Wednesday, October 23, 2019

Second Look - Alice: Madness Returns

Note: The following review contains spoilers for Alice: Madness Returns.

When I first played Alice: Madness Returns, I enjoyed it for what it was as a follow-up to the dark and twisted American McGee’s Alice, playing which spurred me to actually read Lewis Carrol’s Alice duology. However, it only occurred to me after looking up the game later that I managed to somehow miss the point of the story to some degree, and so wanted to play it again to catch anything about the game’s themes I may have missed. That, and I had been meaning to try out a $2 DLC (still available as of this writing) that introduces new dresses and further upgraded weapons that “break” the game. After taking another trip through the corrupted Wonderland via New Game+, I felt as though I was able to fully enjoy the game and appreciate it more for what it is.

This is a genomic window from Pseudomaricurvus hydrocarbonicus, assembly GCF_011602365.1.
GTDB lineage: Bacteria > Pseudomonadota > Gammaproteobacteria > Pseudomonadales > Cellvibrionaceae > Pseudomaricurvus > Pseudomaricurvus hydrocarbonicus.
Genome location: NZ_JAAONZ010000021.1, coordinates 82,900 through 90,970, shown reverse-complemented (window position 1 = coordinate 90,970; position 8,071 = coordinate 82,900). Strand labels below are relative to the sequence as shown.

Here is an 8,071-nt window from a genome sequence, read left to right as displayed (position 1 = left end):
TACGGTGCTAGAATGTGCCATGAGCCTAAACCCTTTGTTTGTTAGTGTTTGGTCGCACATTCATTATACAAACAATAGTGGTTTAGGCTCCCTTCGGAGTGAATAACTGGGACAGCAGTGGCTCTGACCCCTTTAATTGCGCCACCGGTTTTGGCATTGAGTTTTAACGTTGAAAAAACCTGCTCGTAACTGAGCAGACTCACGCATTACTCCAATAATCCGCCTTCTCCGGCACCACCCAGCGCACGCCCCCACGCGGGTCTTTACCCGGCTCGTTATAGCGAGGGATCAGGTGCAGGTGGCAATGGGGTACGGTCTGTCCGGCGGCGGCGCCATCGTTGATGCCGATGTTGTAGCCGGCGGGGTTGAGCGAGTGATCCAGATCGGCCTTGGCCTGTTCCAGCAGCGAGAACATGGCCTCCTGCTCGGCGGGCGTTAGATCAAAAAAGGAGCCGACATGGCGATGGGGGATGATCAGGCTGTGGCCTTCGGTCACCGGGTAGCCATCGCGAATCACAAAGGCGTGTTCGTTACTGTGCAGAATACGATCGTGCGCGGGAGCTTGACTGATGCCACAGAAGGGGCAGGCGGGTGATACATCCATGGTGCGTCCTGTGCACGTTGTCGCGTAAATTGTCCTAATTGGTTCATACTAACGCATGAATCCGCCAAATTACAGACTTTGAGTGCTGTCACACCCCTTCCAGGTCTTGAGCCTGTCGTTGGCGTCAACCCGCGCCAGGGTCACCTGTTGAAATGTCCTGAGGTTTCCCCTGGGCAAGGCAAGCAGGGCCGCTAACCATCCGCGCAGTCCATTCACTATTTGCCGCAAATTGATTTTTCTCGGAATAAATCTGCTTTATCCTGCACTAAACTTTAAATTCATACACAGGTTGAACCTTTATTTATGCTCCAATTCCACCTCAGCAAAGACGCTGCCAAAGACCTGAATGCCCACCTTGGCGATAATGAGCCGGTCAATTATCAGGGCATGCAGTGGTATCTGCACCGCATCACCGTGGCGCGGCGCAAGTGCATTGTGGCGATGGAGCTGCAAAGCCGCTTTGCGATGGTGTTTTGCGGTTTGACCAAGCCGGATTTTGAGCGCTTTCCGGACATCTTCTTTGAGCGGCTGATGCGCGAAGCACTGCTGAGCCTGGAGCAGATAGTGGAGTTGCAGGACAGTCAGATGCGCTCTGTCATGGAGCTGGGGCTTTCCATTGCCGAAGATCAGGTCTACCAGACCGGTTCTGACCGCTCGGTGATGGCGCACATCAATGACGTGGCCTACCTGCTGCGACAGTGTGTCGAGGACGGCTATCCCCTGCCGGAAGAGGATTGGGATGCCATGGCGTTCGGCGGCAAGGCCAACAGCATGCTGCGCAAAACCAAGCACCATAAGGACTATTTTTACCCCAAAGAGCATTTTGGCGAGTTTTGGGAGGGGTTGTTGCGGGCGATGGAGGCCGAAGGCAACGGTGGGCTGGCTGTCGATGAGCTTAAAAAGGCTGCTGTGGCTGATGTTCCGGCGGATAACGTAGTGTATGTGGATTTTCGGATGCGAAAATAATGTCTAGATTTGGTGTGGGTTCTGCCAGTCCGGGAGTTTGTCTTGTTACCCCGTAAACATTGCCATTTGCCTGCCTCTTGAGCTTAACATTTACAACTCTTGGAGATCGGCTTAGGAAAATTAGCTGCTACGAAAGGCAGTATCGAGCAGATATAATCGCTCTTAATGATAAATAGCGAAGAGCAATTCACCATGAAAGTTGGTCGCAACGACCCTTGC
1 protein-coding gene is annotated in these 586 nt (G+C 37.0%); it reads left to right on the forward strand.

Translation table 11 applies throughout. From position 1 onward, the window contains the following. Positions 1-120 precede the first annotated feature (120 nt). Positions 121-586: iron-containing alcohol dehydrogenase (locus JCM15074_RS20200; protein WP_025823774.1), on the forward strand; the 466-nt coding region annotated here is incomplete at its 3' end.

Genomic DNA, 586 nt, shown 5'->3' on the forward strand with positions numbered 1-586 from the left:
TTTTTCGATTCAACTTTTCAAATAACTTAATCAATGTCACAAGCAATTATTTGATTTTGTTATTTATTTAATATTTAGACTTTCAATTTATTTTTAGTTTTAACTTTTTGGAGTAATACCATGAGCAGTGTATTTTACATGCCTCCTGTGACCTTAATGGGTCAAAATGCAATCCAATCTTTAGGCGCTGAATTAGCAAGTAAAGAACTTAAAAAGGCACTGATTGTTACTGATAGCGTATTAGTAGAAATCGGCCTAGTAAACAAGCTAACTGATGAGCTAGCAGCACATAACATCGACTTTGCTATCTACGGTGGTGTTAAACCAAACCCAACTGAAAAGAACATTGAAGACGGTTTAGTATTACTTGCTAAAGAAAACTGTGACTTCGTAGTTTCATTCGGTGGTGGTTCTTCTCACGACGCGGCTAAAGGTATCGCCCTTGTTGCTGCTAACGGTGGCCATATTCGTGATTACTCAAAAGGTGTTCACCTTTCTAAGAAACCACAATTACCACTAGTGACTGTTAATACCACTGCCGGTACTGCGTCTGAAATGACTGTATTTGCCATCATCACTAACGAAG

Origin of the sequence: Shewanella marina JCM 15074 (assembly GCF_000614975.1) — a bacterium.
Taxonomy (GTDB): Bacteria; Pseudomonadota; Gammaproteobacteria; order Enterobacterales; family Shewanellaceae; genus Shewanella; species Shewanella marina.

A year following Alice’s release from Rutledge Asylum at the end of American McGee’s Alice, Alice is having a tea party in Wonderland with the White Rabbit, however things quickly go dark as the White Rabbit warns her of incoming danger. In the real world, Alice is seeing a psychiatrist, Dr. Angus Bumby, who aims to help her forget the trauma of the fire as she has since had a relapse following her release. While roaming the streets, Alice starts following a white cat that reminds her of her cat Dinah and soon finds herself back in Wonderland. While there, it is made clear that something is not quite right, as an outside force has been affecting her mental state enough to make it corrupt again.